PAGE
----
First Homes policy

What is it?

The Conservative Party’s manifesto of November 2019 offered ideas on how Government could help more people buy a house:

  • Encouraging financial institutions to create a ‘new market’ that makes it easier for people to take on mortgage debts at long-term fixed rates, and to ‘slash the cost of deposits’. 
  • Enabling local authorities to ‘use developers’ contributions via the planning process to discount homes in perpetuity by a third for local people who cannot otherwise afford to buy in their area.’ 

In February 2020, the Government published a consultation on the second of these policies: ‘First Homes’, offering a minimum discount of 30% on the house price set by the developer, with local councils having a freedom in principle to require a 40% or 50% discount. Every time the property is sold, the local authority would have to ensure the discount is passed on to a buyer who meets the eligibility criteria for a First Home at the time of sale. The Government published its response to the consultation findings on the same day (6 August 2020) as its White Paper, Planning for the Future, revealing proposals for drastic changes in regulating developers’ contributions, with increased central Government control through a nationalised levy system. The First Homes consultation response clarified that the Government wished to start with 1,500 First Homes as a pilot, within a much larger programme of ‘affordable’ housing.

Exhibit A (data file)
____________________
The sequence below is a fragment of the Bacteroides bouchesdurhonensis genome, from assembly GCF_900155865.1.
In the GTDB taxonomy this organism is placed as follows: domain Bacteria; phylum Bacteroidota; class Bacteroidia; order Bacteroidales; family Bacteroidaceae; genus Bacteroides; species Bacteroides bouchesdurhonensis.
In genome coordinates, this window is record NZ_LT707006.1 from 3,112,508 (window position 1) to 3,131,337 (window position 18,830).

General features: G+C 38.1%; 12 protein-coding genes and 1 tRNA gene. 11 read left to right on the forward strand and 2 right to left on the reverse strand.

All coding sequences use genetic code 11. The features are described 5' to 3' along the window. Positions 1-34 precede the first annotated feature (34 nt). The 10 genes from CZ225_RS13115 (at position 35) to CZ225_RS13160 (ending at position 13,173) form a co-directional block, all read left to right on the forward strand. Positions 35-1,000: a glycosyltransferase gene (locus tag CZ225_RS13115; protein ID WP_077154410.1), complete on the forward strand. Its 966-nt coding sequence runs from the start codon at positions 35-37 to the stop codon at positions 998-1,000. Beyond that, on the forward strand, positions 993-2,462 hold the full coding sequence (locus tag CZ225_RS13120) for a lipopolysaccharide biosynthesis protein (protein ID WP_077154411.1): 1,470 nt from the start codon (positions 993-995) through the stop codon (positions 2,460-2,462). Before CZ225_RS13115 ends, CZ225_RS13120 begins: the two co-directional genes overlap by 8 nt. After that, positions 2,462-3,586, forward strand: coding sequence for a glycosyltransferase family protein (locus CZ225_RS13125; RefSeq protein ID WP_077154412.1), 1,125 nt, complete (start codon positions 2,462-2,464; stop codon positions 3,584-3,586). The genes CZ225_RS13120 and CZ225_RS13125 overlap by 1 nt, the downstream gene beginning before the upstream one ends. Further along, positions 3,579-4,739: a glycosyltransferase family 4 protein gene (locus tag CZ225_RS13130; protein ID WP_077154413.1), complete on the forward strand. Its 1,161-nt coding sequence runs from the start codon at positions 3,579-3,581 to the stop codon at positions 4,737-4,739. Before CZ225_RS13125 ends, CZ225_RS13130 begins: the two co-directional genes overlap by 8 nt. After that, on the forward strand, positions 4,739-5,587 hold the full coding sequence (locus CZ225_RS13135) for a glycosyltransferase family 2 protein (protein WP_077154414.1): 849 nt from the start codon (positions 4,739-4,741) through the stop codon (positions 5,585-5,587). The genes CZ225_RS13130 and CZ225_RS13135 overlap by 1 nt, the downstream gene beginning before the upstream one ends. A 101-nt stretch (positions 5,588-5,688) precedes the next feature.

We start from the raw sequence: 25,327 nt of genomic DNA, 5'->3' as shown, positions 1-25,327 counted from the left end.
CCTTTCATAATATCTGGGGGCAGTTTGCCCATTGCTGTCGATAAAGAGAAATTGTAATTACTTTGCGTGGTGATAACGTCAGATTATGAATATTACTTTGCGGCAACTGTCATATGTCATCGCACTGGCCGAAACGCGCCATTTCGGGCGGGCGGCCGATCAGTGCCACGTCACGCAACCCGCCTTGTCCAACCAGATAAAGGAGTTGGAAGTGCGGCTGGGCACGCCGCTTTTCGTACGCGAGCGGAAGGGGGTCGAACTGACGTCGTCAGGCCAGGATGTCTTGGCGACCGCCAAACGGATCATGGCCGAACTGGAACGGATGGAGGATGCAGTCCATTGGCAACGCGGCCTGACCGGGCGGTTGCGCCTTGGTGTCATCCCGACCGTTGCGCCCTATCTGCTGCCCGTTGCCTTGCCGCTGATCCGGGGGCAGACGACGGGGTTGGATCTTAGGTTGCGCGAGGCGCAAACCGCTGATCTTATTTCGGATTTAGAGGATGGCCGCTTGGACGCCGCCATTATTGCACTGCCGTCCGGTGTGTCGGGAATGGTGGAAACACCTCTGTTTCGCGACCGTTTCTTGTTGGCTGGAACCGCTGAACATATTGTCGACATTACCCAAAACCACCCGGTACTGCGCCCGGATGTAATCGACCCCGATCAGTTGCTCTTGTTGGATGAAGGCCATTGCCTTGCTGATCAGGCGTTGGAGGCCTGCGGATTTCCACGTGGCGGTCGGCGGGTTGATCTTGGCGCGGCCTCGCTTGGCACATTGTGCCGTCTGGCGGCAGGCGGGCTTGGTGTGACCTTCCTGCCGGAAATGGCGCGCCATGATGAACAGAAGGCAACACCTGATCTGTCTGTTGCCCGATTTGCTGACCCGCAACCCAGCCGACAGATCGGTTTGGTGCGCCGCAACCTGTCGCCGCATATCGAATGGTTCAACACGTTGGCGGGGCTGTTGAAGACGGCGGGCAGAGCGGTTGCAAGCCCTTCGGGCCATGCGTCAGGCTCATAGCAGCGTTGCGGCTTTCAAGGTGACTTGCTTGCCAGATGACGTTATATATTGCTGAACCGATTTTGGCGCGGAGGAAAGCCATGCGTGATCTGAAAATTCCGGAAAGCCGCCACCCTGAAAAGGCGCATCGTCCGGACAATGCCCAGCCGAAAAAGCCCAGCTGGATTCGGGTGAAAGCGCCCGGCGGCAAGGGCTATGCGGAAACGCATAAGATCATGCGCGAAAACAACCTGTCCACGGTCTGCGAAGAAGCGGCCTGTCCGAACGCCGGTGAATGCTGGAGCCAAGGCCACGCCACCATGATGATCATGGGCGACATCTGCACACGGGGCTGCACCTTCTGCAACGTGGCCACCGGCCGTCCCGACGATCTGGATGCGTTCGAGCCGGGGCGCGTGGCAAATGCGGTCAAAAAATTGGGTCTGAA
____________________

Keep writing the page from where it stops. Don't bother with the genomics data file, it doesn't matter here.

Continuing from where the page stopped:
Why does this matter?

In the Conservative Party’s own words –

“Home ownership is one of the most fundamental Conservative values. People are happier, more secure and more rooted in their communities when they own their own home – and know that they can pass it on to future generations. For the UK to unleash its potential, young people need the security of knowing that home ownership is within their reach – that they too can have a tangible stake in society, can be rooted in their communities and have a place to raise a family. A majority Conservative Government will continue to increase the number of homes being built. But we must also rebalance the housing market towards more home ownership – while ensuring fairness for the new generation of renters.”

Conservative and Unionist Party Manifesto, 2019, p30, editor’s emphasis.

Some of these points echo Catholic Social Teaching: